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HMS King George V

There has been been two warships to bear the name King George V, both were battleships, and both were named after King George V, each taking their place in the history of the Royal Navy.

HMS King George V (1911-1926)

The first HMS King George V was a King George V-class
dreadnought, with a displacement of 23,400 tonnes and an armament of 10 x 13.5-inch guns in twin turrets and 16 x 4-inch guns and had a crew complement of 870, though this increased substantially by 1916 to 1,110, and had a length of 597 feet. She took part in the infamous Battle of Jutland, being the lead 'ship of the 1st Division of the 2nd Battle Squadron. Her sister-ships were Centurion, Audacious and Ajax. Audacious was sunk by a mine off Northern Ireland, the rest survived WW1, until decommissioned by 1924. King George V herself was decommissioned in 1919, used as a training ship between 1923-26 and scrapped in 1926 .

HMS King George V (1939-1958)

The second HMS King George V was the name-ship of a class of battleships that included such iconic names as Prince of Wales, Duke of York, Anson and Howe. She had a relatively week armament in comparison to other warships of the Royal Navy that were built after ignoring the London Naval Limitation Treaty became common practise. King George V and the four other ships of the Class were most crucially out-gunned by the massive German battleship Bismarck and her sister-ship Tirpitz. She was the flagship of the Home Fleet under the command of Admiral Sir John Tovey, and was involved in the legendary chase for the Bismarck. On the 27th May, she and Rodney, poured an incredible number of shells into to the hull of the ill-fated German ship.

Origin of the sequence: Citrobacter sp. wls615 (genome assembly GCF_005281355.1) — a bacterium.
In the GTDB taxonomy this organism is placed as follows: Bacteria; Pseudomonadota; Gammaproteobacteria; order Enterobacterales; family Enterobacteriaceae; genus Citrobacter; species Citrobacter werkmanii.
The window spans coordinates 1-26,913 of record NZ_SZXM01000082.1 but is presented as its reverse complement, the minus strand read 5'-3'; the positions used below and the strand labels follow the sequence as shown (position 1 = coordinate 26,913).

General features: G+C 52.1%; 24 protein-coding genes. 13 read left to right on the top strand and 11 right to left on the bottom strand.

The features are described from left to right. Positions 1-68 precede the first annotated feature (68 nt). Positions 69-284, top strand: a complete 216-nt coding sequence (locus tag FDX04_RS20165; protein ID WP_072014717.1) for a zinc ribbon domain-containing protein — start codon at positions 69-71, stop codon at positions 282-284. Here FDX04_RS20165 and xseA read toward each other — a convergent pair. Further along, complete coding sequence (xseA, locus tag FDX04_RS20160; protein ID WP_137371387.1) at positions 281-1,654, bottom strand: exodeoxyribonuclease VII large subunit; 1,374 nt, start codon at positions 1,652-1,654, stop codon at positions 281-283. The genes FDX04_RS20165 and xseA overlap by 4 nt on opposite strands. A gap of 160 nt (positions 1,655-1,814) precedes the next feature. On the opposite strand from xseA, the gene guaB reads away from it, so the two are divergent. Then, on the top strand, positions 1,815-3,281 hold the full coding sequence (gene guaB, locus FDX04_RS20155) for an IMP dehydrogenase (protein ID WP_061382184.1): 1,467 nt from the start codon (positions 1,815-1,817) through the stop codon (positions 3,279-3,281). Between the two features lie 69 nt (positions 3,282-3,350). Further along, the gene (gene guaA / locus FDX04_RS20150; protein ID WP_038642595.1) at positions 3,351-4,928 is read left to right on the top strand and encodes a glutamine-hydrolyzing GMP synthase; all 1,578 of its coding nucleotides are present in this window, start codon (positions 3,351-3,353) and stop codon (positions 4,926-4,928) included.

Following the successful destruction of Bismarck, the ship was involved in a tragic accident, in which she collided with the destroyer HMS Punjabi, resulting in the sinking of the latter ship and minimal damage for King George V during the spring of 1942. She also covered the landings at Sicily, as well as having the prestigious honour of taking Churchill back to Britain from the Tehran Conference.

From 1944 to the surrender of Japan, King George V served with the British Pacific Fleet, being present at Japan during the official surrender ceremony. She was recommissioned as flagship of the Home Fleet in 1946, but was decommissioned just three years later into the Reserve Fleet and subsequently scrapped at Dalmuir in 1957. All King George V Class ships survived WWII, with the exception of the Prince of Wales. The other four, including King George V, were scrapped in the same year in 1957, though each secured their place in the history books of the Royal Navy.

King George V Class Statistics